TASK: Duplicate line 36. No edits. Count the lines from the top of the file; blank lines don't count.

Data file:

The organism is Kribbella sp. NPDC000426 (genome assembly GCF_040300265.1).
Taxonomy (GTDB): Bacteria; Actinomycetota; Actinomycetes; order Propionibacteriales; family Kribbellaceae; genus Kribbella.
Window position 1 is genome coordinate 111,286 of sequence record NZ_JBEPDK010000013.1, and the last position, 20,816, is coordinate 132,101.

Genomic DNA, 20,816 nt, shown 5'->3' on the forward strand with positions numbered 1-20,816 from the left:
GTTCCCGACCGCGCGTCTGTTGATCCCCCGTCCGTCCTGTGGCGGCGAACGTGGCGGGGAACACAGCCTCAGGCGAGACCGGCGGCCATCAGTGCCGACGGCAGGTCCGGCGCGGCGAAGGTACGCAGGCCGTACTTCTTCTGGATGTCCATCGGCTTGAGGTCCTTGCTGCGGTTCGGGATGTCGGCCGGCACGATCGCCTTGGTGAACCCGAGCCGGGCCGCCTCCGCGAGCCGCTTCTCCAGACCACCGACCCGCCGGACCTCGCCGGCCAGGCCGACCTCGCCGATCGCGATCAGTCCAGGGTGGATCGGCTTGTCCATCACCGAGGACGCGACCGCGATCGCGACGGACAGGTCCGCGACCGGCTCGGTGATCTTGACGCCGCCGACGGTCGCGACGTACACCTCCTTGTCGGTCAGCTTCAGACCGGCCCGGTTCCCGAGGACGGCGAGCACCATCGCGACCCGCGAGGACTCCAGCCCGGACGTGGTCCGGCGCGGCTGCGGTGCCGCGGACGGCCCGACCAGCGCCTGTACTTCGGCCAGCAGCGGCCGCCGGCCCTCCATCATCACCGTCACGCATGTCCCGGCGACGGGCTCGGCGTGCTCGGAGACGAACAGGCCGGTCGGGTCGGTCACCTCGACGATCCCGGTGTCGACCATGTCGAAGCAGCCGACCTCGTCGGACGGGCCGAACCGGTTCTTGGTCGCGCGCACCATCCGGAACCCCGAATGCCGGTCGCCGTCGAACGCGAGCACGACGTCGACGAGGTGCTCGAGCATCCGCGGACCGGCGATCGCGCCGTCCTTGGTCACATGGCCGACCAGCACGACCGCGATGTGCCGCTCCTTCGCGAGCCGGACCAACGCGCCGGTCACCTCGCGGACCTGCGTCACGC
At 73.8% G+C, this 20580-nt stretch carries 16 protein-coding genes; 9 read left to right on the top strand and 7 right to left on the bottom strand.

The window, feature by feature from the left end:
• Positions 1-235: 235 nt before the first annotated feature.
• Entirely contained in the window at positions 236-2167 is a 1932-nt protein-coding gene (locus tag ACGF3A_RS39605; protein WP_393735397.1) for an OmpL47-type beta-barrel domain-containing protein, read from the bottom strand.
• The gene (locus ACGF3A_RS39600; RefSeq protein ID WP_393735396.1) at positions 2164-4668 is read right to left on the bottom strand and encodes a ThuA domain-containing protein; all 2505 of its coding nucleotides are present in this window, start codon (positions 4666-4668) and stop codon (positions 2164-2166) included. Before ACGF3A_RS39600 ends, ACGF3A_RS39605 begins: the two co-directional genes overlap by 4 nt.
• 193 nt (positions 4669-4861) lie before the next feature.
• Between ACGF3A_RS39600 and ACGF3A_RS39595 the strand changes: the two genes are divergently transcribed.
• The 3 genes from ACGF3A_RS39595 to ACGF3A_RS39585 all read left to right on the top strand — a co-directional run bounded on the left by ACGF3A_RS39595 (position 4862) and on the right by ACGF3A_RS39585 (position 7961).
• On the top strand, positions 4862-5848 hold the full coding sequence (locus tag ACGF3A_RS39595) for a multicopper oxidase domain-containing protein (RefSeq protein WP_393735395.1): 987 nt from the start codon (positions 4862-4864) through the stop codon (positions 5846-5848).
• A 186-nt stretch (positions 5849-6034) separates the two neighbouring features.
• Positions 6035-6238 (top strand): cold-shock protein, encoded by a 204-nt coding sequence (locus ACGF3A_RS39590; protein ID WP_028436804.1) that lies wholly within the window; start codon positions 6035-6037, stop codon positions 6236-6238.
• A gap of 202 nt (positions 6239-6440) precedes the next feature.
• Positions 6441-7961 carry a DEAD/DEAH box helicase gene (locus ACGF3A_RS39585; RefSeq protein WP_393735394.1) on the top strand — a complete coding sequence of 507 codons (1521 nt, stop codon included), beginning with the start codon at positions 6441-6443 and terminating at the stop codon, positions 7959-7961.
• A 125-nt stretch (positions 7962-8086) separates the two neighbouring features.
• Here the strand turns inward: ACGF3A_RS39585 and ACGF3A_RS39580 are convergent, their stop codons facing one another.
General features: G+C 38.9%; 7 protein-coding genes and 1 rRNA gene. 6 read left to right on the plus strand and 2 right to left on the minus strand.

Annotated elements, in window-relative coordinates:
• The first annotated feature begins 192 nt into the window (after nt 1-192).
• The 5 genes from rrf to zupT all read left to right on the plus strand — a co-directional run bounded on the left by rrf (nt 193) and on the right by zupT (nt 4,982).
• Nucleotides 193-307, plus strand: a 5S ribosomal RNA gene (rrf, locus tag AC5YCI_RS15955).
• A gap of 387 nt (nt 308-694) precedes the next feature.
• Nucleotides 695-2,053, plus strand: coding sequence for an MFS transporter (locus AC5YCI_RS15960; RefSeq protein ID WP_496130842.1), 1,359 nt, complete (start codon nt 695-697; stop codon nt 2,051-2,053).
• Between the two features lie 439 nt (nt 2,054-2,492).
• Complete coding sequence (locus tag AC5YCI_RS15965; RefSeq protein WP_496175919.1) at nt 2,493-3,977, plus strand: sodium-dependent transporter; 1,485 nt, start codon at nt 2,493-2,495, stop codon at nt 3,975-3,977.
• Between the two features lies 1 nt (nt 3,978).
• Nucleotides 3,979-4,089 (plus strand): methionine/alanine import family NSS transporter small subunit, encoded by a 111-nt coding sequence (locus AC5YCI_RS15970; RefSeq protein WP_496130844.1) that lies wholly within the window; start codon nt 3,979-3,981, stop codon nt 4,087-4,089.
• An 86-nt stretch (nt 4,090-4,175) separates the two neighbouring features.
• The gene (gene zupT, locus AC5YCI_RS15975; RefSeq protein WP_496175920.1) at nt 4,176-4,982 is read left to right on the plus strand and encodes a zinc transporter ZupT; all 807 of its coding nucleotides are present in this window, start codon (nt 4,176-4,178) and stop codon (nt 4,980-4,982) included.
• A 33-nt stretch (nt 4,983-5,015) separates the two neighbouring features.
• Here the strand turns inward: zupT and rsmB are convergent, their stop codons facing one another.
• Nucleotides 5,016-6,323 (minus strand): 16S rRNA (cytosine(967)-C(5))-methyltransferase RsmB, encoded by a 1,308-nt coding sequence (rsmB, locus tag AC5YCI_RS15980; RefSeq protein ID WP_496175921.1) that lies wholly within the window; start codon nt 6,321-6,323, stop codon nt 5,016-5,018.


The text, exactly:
• Nucleotides 5,016-6,323 (minus strand): 16S rRNA (cytosine(967)-C(5))-methyltransferase RsmB, encoded by a 1,308-nt coding sequence (rsmB, locus tag AC5YCI_RS15980; RefSeq protein ID WP_496175921.1) that lies wholly within the window; start codon nt 6,321-6,323, stop codon nt 5,016-5,018.